'The Lost Book of Moses' is a mystery of biblical proportions
Decades before the discovery of the Dead Sea Scrolls, did a Jerusalem antiquities dealer really find a first draft of the Bible?
The discovery of the Dead Sea Scrolls in 1947 by Bedouin shepherds catalyzed a new era of religious scholarship. The leather documents, wrapped in linen and black with age, were early, if not first drafts of the Bible.
But nearly 70 years before that remarkable find, a Jerusalem antiquities dealer, the aptly named Moses Wilhelm Shapira, had acquired strikingly similar manuscripts, which, he maintained, comprised an ancient version of Deuteronomy – the fifth book of Moses.
Estimated to be older by a millennium than previously discovered Biblical or Torah texts, Shapira’s trove could be termed something of an abridged word of God. It was considerably shorter than the widely accepted version of Deuteronomy. There were other differences, too. For example, rather than Ten Commandments there were but nine divine admonitions.
The question that was raised about Shapira’s scrolls in 1883 is the same one addressed in The Lost Book Of Moses: The Hunt for the World’s Oldest Bible by Chanan Tigay: To wit, was this purported godsend the real deal or an ambitious and erudite fraud?
It is, in effect, the $250-million question. That was the amount (in today’s value) that Shapira was seeking from the British Museum for his supposedly glorious artifact.
Said salesman was no fly-by-night, street-corner vendor: He had been supplying historical manuscripts to the museum and other distinguished European clients for a decade. A self-taught scholar, Shapira could translate the Hebrew text on the blackened leather strips, and even raised issues with his latest and greatest document that he was offering at such a dear price.
To reach a final verdict on the man and his controversial find, Tigay went in search of the seven lost strips of ancient text, which the British scholars concluded, after careful examination, were forgeries, most artfully done to be sure, but fakes all the same. The scrolls had disappeared into thin air in 1887, three years after Shapira, ruined and despondent, committed suicide.
This is a quest of near Biblical proportions, taking the author, an American journalist and professor who was born in Jerusalem, to England, Holland, Germany, France, Jordan, Israel, and Australia, among other places.
The fact that the Tigay’s’s father is a rabbi and scholar who has written a book on Deuteronomy helps to explain this ambitious – make that compulsive – four-year odyssey. Indeed, the author first heard the story of Moses W. Shapira from his father.
Tigay’s fascination with this obscure mystery is infectious, and his writing is crisp and lively. He is a serious scholarly sleuth who doesn’t take himself too seriously. The chapters go back and forth between the times of Moses, Shapira, and today. It is not so much a “Who done it?” as it is a “Did he do it?”
And if he didn’t do it, if the Brits got it wrong in 1883, then the world of Biblical scholarship would be turned on its ear again. Tigay keeps the reader in suspense until the very end.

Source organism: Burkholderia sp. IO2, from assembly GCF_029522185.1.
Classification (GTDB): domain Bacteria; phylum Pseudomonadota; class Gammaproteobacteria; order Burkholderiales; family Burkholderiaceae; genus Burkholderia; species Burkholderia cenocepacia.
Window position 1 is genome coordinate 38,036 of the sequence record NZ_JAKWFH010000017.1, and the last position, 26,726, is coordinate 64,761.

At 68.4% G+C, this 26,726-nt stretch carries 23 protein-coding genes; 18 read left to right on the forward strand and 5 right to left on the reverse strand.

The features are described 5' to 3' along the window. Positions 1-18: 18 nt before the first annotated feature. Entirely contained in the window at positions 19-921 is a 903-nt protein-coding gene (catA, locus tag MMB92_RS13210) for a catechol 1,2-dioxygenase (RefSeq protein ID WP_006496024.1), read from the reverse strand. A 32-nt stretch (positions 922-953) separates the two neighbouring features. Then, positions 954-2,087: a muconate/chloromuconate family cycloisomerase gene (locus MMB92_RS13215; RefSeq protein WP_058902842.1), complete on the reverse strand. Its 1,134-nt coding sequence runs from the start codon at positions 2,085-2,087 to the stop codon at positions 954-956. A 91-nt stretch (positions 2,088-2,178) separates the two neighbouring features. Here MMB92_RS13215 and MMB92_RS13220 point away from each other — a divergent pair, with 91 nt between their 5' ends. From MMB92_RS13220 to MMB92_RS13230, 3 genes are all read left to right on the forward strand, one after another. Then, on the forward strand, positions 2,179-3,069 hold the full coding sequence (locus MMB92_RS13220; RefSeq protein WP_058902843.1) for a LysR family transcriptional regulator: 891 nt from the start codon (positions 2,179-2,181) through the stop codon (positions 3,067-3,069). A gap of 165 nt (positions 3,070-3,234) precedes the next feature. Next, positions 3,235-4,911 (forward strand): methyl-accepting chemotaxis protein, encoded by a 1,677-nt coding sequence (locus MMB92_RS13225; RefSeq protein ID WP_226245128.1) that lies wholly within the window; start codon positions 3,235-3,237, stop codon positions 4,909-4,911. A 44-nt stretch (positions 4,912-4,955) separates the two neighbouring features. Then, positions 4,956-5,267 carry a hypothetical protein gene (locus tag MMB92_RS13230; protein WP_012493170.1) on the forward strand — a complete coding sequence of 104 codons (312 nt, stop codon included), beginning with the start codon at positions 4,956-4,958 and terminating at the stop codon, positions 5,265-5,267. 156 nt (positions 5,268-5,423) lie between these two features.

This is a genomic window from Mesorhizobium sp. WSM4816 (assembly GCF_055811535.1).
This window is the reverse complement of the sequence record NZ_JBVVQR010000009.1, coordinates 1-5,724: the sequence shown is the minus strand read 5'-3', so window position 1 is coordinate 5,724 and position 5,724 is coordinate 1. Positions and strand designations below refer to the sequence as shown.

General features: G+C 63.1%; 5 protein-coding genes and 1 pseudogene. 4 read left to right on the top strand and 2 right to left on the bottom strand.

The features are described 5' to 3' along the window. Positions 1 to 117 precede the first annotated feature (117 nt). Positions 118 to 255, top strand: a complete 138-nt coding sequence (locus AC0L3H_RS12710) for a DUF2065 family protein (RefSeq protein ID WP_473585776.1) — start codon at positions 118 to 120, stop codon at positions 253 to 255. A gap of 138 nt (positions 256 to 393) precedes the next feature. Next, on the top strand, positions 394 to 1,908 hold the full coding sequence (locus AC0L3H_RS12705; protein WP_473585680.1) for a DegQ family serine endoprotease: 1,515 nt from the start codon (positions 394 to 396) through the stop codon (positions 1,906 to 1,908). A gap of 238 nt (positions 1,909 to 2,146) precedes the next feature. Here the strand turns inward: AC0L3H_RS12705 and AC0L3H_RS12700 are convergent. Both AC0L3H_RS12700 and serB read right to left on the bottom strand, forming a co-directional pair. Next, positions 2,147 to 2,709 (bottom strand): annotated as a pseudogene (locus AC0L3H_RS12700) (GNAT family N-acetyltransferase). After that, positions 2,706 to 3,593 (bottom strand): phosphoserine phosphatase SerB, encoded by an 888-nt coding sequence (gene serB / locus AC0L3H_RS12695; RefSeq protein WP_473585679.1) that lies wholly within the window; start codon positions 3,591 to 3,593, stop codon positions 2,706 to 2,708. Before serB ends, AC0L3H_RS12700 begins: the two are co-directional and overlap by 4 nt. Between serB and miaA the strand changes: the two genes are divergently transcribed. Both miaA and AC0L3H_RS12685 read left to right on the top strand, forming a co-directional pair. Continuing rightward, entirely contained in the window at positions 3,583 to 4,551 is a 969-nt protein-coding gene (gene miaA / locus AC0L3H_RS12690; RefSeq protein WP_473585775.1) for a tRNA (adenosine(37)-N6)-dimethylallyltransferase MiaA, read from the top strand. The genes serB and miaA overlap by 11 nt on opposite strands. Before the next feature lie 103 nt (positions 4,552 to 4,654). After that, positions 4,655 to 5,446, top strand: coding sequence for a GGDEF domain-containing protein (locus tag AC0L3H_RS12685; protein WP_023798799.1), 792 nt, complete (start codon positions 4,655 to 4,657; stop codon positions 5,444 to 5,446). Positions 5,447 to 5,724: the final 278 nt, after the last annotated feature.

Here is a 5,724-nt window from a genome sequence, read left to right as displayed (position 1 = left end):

Early on Tigay makes a strong case that whether Shapira’s find is divine or duplicitous is beside the point, that either way it is a hell of a tale and well worth the telling. He writes: “If [the scrolls] were real, they would reveal so much about how the Bible developed – how it was written, rewritten, and revised over the course of centuries. And if they were a forgery, whoever created this manuscript was some kind of genius – clever, creative, and profoundly learned. In conjuring a wild version of Deuteronomy, they had somehow managed to predict the Dead Sea Scrolls decades before their discovery. Who had the chops to pull off a fraud this brilliant?”
Indeed, John Le Carré would be hard pressed to devise such a tantalizing mystery or a more complex leading man. Shapira was a Polish Jew who ended up as a German citizen and a Christian living in Jerusalem, where he sold religious memorabilia to pilgrims before branching out into books, ancient (and not so ancient) pottery, and rare manuscripts. During the second half of the 19th century, religious tourism and the fledgling practice of archeology were growth industries in the Holy Land. On his card Shapira listed himself as an “Agent of the British Museum.”
Tigay describes this man who was equally comfortable with British prime ministers and cutthroat Bedouins as “a little bit Indiana Jones and a little Jay Gatsby.” On a four-month excursion to gather antiquities in Yemen, then largely unchartered and dangerous territory, Shapira was briefly kidnapped by a local Sultan and somehow succeeded in getting Jewish communities there to part with some of their holy scrolls. In his account of the expedition, Shapira never explains how he managed this feat, and Tigay raises the possibility that subterfuge, if not outright theft, may have played a part.
Almost as gripping as his subject’s adventures is the author’s historical treasure hunt. Tigay does battle with the fog of time and comes to question many assumptions posing as settled historical fact. Along the way he encounters other “Shapiramaniacs,” including one Yoram Sabo (there could hardly be more than one), a filmmaker who had already been on the case for 30 years.
This may not be the greatest story ever told, but it's a pretty darned good one.